Tossing It All Into the Wash

Color Wheels 2013

In February the Explorers spent a couple of sessions doing exactly what your laundry says not to do—mixing all the colors together.

This activity built upon the discoveries of one of the most brilliant scientists of all time, Isaac Newton. In addition to a few other idle pastimes (such as developing the laws of motion that bear his name, providing the first comprehensive theory of gravity, and inventing the mathematics branch known as calculus while stuck at home during an unexpected school break caused by the Black Plague), Newton investigated the properties of light. He discovered that white light such as that from the sun is actually composed of a full “spectrum” of colors—essentially explaining where rainbows come from. He also demonstrated that just as a prism can split white light into these colors, the same prism can be used to recombine the individual colors back into white.

Rather than prisms, the Explorers used “color wheels” in their attempts to mix the colors. A color wheel is exactly what it sounds like—a wheel split into sections with the colors of the rainbow. The trick to getting this device to blend the colors together is to spin it—do it rapidly enough, the thinking goes, and human vision will be unable to distinguish the individual colors.

The Explorers started by making wheels with different designs on the two sides. On one side, the club members all made relatively uniform wheels, with pie-shaped wedges of each of the colors of the rainbow (red, orange, yellow, green, blue, and purple). When finished, these sides looked more or less like filled-in “pies” from the Trivial Pursuit game. On the other side, each Explorer created their own design—still using fairly equal portions of each color, they were free to use swirls or blobs or blocks or whatever tickled their fancies.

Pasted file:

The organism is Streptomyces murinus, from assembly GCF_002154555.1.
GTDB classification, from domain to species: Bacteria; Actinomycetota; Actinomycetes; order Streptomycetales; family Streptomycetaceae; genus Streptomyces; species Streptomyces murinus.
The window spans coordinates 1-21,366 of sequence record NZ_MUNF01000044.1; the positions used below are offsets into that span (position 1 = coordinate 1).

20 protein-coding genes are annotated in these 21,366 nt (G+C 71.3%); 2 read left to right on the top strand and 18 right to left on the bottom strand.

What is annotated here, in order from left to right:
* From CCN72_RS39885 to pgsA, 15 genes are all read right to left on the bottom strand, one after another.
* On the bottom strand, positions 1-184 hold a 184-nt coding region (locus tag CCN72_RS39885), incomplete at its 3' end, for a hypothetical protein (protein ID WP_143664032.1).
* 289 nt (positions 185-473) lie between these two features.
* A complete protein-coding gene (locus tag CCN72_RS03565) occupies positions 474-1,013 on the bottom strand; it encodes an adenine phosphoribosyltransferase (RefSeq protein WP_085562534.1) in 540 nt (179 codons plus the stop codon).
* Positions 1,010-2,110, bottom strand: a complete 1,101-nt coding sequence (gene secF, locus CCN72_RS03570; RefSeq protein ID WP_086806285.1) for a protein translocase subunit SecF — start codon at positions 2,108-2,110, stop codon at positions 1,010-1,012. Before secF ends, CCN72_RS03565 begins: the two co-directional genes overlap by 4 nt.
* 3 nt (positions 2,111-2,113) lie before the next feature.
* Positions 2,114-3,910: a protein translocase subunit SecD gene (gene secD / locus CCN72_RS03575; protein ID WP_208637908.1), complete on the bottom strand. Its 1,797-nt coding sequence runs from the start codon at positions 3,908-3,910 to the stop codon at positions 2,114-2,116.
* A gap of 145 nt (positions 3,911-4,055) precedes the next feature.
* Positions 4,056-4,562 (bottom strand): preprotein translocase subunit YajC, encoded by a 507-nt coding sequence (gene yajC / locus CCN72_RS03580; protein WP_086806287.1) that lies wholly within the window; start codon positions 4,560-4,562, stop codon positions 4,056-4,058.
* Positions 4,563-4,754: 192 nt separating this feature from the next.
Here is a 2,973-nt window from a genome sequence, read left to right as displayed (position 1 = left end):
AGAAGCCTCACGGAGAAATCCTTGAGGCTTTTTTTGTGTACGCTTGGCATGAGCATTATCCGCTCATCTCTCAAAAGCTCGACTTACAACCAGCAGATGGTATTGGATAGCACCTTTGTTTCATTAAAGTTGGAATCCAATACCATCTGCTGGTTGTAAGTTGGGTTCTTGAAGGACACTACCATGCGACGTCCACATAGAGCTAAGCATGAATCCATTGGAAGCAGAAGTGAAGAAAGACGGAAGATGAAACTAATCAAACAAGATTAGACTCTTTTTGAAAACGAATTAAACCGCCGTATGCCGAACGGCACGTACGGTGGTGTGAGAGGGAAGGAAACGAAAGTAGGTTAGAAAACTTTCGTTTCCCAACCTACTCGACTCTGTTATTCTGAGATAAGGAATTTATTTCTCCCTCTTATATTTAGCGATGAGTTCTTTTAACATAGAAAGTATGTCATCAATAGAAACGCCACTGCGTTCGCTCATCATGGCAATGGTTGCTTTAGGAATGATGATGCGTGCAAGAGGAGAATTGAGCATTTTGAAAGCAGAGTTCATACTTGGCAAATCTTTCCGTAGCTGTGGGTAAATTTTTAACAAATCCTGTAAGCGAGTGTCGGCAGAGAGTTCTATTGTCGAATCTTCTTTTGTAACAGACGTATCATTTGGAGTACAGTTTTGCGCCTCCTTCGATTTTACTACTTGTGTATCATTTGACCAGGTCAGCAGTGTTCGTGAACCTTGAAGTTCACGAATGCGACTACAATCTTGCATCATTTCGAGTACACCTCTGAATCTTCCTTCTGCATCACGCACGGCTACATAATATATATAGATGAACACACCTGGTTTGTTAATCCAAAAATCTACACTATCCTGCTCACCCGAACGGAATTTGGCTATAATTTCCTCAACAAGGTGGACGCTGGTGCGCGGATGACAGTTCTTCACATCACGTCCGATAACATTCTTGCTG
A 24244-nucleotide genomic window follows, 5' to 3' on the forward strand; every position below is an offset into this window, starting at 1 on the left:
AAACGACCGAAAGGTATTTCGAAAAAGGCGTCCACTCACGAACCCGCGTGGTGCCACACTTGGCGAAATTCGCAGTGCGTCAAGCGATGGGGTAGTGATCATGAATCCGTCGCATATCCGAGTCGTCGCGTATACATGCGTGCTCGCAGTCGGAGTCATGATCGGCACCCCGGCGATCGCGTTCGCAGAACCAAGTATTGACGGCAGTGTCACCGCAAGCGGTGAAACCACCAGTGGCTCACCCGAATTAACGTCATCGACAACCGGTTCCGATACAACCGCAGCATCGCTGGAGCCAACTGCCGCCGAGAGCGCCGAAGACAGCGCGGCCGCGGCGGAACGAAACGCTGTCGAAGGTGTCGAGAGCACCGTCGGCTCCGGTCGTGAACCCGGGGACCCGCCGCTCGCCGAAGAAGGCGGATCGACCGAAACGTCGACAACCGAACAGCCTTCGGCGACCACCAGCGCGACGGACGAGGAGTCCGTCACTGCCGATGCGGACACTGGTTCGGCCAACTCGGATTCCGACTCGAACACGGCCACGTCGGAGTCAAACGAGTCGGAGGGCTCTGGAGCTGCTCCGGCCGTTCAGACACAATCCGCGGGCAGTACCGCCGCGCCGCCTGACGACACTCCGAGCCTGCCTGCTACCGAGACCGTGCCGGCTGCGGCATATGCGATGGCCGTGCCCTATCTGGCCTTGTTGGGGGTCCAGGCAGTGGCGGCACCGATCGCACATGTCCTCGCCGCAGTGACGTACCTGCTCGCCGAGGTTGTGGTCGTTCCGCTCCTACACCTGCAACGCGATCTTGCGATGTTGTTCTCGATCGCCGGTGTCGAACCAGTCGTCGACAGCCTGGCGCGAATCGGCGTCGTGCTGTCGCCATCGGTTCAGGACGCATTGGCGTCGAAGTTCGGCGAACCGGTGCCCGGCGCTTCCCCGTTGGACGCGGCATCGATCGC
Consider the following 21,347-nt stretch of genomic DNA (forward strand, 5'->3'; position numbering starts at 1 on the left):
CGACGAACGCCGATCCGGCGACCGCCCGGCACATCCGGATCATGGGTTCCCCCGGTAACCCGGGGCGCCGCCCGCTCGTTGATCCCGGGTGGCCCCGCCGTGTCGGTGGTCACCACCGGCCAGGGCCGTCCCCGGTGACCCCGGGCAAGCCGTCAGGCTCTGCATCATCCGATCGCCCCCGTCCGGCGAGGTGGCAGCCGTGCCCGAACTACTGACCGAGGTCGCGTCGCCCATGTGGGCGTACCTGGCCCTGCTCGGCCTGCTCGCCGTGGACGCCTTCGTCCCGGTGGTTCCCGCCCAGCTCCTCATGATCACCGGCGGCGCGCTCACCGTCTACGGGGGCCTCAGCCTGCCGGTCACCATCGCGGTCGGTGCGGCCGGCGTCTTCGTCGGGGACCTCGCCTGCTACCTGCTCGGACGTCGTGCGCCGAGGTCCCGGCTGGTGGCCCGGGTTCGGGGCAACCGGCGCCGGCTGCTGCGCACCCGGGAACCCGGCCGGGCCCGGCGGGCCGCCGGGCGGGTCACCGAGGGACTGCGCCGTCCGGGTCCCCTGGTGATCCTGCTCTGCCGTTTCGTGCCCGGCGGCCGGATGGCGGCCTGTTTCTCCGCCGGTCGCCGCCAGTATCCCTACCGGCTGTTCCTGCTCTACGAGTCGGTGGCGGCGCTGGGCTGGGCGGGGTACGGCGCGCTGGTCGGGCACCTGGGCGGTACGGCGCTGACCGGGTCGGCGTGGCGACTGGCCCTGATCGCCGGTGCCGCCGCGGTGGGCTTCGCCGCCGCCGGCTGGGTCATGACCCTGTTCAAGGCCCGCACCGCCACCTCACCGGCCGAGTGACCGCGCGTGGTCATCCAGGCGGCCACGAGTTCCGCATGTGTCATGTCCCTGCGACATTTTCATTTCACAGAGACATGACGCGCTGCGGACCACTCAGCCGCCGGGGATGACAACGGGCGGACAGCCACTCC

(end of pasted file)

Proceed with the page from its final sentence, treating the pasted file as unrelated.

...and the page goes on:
Once the coloring was done, each wheel still needed to spin. This was accomplished by poking a pair of holes near the center of the wheel and then passing a length of string back and forth through them. Tying off the end, this created a loop of string that held the wheel in the center. While one student held both ends of the string out tight, a partner turned and turned the wheel to twist the string. Once it was tightly twisted, the first person pulled both ends of the string loop apart and the wheel spun as the string unravels.

Did we make the colors blend together? Most definitely. Did we get white? Eh, not so much—instead, as in previous years of doing this activity we mostly got a pinkish brown, at least on the side of the wheels colored in pie-shaped wedges. (The sides with the students’ own designs got all sorts of interesting effects, depending on where on the wheel—toward the middle or the outer edge—they placed each color.) As Mr. Ramsey told the club members, this might be in part due to the relative proportions of the colors (as the visible light spectrum peaks in the yellow/green part, maybe we need much more of those colors and far less of the “outer” colors of red and purple), but probably has much to do with the materials. Colored paper, after all, is not really the same thing as pure colored light, and this undoubtedly affects the result. In addition, there is a limit to how fast our technique can spin the wheels—perhaps even faster speeds would give a more whitish tint.

Regardless, we did indeed manage to mix the colors and prove the concept. To see photos of our sessions making and spinning the color wheels check out the gallery, and click on the links below to see information from previous years doing this activity.


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OH - Dayton / Wright-Patterson Air Force Base

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Reported on:
Sat, 08/20/2016 - 12:58